Hi guys, what’s up? Are you wondering what your new Digital Transformation Office really does for $95.4m? Some people are.
There’s been a lot of hype out there about what the DTO was set up to do. If you read it you’ll get the idea that it’s going to re-invent planetary government, make the universe agile, design thinking for everything and hang out in hip Ultimo cafes being human-centred (not project-centred). Sure, you never believed that DTO KoolAid anyway. But what do you think they really do?
Here’s reality without the KoolAid …
When the DTO was brand new it lived in the Department of Communications and the Arts. That sort of made sense because the job seemed like it belonged to the Internet. They stayed there for a while, and a new guy named Paul left his old job in London and came over to show our public servants what they didn’t know about their jobs. There were announcements, videos, selfies and stuff that matters (STM). Things got off to a great start. Then there was a huge earthquake in Canberra. The Minister of Communications, a guy named Malcolm, was asked to be the Prime Minister. So, he can’t have two jobs and he had a choice. Long story not: he decided to become PM. That meant he got a different department.
But Mal had hand-picked Paul and he really liked him, and so he decided they should go together over to the new building. That’s called Prime Minister and Cabinet, or PM&C for short. But before he could do that Malcolm had to tell his boss: that’s a guy named Peter who is the Governor General, or GG for short. Even PMs can’t just decide stuff like that. And his boss had to agree …..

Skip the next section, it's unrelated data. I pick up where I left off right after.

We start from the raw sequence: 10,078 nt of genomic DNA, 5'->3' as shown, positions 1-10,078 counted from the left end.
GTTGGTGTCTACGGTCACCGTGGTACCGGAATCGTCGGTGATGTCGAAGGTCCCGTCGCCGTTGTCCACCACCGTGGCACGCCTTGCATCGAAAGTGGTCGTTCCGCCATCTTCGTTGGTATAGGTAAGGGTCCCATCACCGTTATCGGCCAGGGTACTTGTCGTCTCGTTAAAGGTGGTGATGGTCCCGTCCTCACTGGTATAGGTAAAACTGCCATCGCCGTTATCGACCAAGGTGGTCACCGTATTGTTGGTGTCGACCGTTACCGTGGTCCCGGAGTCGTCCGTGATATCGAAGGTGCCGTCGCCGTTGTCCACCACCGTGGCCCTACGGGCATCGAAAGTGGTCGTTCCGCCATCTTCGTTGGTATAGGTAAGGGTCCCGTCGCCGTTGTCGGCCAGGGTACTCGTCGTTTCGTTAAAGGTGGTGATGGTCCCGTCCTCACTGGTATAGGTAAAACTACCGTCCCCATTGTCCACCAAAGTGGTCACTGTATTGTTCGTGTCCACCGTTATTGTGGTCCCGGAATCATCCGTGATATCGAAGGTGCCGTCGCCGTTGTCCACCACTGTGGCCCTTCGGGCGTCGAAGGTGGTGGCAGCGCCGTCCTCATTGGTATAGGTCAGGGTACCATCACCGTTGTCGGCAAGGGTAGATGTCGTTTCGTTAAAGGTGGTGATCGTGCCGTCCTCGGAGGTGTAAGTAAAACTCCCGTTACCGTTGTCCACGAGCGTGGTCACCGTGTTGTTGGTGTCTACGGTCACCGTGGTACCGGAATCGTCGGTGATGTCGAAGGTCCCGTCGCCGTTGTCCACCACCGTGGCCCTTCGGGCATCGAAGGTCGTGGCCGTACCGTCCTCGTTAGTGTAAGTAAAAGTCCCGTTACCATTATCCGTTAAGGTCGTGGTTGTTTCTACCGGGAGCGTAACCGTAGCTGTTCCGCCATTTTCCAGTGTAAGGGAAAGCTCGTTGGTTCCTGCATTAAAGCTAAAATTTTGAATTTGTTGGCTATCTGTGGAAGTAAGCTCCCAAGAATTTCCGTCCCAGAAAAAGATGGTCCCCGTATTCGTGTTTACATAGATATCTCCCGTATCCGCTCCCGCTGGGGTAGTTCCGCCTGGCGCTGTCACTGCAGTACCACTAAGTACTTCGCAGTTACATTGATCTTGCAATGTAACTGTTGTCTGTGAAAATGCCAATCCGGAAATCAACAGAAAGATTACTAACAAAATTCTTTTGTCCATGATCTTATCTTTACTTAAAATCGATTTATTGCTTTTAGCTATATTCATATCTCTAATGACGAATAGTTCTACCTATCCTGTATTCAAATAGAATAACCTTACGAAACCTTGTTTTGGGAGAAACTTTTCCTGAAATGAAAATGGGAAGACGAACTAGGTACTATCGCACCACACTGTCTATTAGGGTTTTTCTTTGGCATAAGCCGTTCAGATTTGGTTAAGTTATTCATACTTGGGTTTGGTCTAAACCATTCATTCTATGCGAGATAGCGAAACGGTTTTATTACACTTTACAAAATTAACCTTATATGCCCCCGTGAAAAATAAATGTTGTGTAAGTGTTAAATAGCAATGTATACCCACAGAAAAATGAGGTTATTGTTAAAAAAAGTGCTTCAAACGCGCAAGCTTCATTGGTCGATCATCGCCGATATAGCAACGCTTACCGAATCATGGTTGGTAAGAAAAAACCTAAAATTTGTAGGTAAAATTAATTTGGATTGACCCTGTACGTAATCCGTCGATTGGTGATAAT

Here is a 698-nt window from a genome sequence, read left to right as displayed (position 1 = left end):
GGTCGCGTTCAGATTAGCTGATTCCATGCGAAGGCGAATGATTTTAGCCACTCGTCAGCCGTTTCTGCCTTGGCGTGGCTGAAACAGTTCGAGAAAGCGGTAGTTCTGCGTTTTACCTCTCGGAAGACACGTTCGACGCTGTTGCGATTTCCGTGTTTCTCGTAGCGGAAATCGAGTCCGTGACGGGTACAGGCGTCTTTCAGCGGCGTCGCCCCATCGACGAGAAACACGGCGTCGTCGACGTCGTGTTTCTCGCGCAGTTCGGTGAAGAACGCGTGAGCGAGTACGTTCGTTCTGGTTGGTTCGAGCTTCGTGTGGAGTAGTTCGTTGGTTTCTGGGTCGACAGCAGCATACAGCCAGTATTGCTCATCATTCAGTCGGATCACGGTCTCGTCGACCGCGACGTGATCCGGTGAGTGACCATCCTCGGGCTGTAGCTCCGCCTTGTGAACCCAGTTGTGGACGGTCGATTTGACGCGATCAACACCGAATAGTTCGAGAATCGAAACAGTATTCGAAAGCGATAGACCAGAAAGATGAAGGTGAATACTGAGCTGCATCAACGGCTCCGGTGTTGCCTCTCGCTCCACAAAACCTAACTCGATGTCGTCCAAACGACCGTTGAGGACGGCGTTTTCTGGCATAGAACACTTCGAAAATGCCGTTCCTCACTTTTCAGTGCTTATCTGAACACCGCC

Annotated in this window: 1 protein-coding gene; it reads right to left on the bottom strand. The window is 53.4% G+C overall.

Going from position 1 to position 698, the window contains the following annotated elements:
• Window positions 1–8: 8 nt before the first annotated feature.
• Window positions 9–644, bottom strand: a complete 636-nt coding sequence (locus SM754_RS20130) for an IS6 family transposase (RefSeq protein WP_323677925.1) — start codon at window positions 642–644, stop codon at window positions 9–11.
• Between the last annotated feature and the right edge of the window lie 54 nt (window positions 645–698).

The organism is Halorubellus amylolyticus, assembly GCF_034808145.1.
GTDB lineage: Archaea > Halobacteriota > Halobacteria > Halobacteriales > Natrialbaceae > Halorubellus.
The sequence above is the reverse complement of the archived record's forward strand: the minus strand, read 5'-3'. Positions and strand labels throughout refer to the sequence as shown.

That’s where the Administrative Arrangements Order comes into the story. Malcolm had to write down the changes he wanted to make to Canberra departments, and had to include what Paul would do when he came over. So we have it in writing. There it is, right there.
You’d see it’s actually normal boring, with loads of references to policy. Here’s a link to the rest if you need to know what else the earthquake did around Canberra.
Paul and the DTO Dudes have been trying to kind of hype it into lots of cool places, but that’s not really happening. In fact, because PM&C is where the PM works it’s not really a place where Stuff That Matters (that’s STM) ever gets done. The PM mostly gets other people to do STM for him, in the other departments. PM&C doesn’t have customers, and products and Agile KoolAid. It doesn’t design stuff or do coding or hack into secure systems or run a large digital portfolio of projects and programmes. PM&C doesn’t even have a GitHub account. So it’s possible that Paul might feel a little weird over there.
So watch this space. DigiKoolAid thinks that Paul and the DTO Dudes might soon move again, to a new home that is more their style. Maybe Malcolm knows PM&C is no place for STM and is thinking the same, so he’ll just drop them off on the kerb in Ultimo.